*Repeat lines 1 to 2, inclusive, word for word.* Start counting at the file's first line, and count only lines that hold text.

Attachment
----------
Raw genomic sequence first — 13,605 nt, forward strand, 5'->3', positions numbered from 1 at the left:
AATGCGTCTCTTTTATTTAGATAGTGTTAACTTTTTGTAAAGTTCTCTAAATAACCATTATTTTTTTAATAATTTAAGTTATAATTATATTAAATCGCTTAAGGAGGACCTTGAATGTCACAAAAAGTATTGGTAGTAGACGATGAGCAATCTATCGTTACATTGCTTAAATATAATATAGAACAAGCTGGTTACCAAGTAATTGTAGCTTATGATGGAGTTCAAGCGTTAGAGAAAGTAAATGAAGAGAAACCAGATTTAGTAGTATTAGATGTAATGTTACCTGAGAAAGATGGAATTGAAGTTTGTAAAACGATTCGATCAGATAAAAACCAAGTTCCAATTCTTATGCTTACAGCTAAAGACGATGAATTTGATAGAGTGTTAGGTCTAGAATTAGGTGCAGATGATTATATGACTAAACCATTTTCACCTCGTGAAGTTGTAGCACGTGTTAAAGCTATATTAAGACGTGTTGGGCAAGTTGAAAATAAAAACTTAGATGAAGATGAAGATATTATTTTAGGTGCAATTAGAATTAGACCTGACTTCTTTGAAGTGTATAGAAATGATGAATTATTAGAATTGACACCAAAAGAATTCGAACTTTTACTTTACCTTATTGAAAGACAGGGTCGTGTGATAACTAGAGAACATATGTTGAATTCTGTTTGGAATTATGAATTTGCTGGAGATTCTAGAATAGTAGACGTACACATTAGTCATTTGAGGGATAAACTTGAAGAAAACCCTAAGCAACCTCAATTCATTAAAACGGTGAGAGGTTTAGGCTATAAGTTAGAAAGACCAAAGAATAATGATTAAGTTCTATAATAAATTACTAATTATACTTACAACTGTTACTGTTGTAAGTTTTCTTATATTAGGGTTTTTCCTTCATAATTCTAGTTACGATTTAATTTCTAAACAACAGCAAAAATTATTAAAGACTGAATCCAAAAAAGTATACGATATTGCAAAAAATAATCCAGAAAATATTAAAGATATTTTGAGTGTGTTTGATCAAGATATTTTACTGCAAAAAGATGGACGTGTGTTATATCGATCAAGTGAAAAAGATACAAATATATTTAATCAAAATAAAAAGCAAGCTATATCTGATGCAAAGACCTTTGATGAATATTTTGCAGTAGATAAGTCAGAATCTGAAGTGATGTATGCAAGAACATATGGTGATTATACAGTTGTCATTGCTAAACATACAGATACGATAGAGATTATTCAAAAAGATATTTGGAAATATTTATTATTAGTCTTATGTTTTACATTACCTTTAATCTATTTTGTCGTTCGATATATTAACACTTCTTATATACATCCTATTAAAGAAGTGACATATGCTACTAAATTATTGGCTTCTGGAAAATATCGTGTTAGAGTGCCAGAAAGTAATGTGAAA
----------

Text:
Raw genomic sequence first — 13,605 nt, forward strand, 5'->3', positions numbered from 1 at the left:
AATGCGTCTCTTTTATTTAGATAGTGTTAACTTTTTGTAAAGTTCTCTAAATAACCATTATTTTTTTAATAATTTAAGTTATAATTATATTAAATCGCTTAAGGAGGACCTTGAATGTCACAAAAAGTATTGGTAGTAGACGATGAGCAATCTATCGTTACATTGCTTAAATATAATATAGAACAAGCTGGTTACCAAGTAATTGTAGCTTATGATGGAGTTCAAGCGTTAGAGAAAGTAAATGAAGAGAAACCAGATTTAGTAGTATTAGATGTAATGTTACCTGAGAAAGATGGAATTGAAGTTTGTAAAACGATTCGATCAGATAAAAACCAAGTTCCAATTCTTATGCTTACAGCTAAAGACGATGAATTTGATAGAGTGTTAGGTCTAGAATTAGGTGCAGATGATTATATGACTAAACCATTTTCACCTCGTGAAGTTGTAGCACGTGTTAAAGCTATATTAAGACGTGTTGGGCAAGTTGAAAATAAAAACTTAGATGAAGATGAAGATATTATTTTAGGTGCAATTAGAATTAGACCTGACTTCTTTGAAGTGTATAGAAATGATGAATTATTAGAATTGACACCAAAAGAATTCGAACTTTTACTTTACCTTATTGAAAGACAGGGTCGTGTGATAACTAGAGAACATATGTTGAATTCTGTTTGGAATTATGAATTTGCTGGAGATTCTAGAATAGTAGACGTACACATTAGTCATTTGAGGGATAAACTTGAAGAAAACCCTAAGCAACCTCAATTCATTAAAACGGTGAGAGGTTTAGGCTATAAGTTAGAAAGACCAAAGAATAATGATTAAGTTCTATAATAAATTACTAATTATACTTACAACTGTTACTGTTGTAAGTTTTCTTATATTAGGGTTTTTCCTTCATAATTCTAGTTACGATTTAATTTCTAAACAACAGCAAAAATTATTAAAGACTGAATCCAAAAAAGTATACGATATTGCAAAAAATAATCCAGAAAATATTAAAGATATTTTGAGTGTGTTTGATCAAGATATTTTACTGCAAAAAGATGGACGTGTGTTATATCGATCAAGTGAAAAAGATACAAATATATTTAATCAAAATAAAAAGCAAGCTATATCTGATGCAAAGACCTTTGATGAATATTTTGCAGTAGATAAGTCAGAATCTGAAGTGATGTATGCAAGAACATATGGTGATTATACAGTTGTCATTGCTAAACATACAGATACGATAGAGATTATTCAAAAAGATATTTGGAAATATTTATTATTAGTCTTATGTTTTACATTACCTTTAATCTATTTTGTCGTTCGATATATTAACACTTCTTATATACATCCTATTAAAGAAGTGACATATGCTACTAAATTATTGGCTTCTGGAAAATATCGTGTTAGAGTGCCAGAAAGTAATGTGAAA